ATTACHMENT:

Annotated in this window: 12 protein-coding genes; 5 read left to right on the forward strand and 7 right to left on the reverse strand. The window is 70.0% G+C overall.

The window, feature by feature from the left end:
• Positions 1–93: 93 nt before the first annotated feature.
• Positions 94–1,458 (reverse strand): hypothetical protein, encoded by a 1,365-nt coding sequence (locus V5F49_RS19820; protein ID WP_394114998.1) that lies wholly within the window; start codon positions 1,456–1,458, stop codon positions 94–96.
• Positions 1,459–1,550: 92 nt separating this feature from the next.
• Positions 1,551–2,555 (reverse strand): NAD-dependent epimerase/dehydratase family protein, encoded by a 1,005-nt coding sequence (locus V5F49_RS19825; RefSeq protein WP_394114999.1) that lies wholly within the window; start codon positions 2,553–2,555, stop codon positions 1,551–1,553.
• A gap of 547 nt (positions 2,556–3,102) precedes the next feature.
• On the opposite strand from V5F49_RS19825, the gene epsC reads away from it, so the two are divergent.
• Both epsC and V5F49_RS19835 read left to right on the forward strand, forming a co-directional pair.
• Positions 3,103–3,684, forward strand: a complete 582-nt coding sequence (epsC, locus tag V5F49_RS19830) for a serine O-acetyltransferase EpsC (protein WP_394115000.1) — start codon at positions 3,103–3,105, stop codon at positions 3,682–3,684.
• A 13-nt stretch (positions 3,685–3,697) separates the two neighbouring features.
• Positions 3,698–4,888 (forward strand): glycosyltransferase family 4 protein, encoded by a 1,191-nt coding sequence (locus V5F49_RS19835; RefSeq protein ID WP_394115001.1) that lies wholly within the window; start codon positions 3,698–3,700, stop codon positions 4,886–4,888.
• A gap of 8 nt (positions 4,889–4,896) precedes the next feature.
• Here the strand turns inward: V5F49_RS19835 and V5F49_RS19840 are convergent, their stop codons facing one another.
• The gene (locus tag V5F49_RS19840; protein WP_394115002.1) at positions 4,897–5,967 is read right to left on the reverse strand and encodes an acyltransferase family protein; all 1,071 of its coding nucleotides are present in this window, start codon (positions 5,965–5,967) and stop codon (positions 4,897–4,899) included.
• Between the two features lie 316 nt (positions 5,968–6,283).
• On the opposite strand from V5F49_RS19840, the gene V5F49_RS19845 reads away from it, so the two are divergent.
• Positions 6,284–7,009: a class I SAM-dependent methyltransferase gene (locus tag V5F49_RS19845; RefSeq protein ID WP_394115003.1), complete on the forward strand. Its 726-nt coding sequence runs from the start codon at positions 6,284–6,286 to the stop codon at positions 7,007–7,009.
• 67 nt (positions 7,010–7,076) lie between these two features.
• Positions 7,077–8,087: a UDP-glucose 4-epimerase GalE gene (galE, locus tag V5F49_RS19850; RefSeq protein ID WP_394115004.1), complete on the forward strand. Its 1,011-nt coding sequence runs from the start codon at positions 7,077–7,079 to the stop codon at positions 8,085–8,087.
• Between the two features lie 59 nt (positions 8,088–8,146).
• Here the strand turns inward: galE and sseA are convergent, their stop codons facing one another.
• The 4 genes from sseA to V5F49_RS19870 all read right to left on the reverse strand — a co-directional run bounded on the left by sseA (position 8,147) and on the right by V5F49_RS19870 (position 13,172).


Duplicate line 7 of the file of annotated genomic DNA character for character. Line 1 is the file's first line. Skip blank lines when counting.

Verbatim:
• A gap of 547 nt (positions 2,556–3,102) precedes the next feature.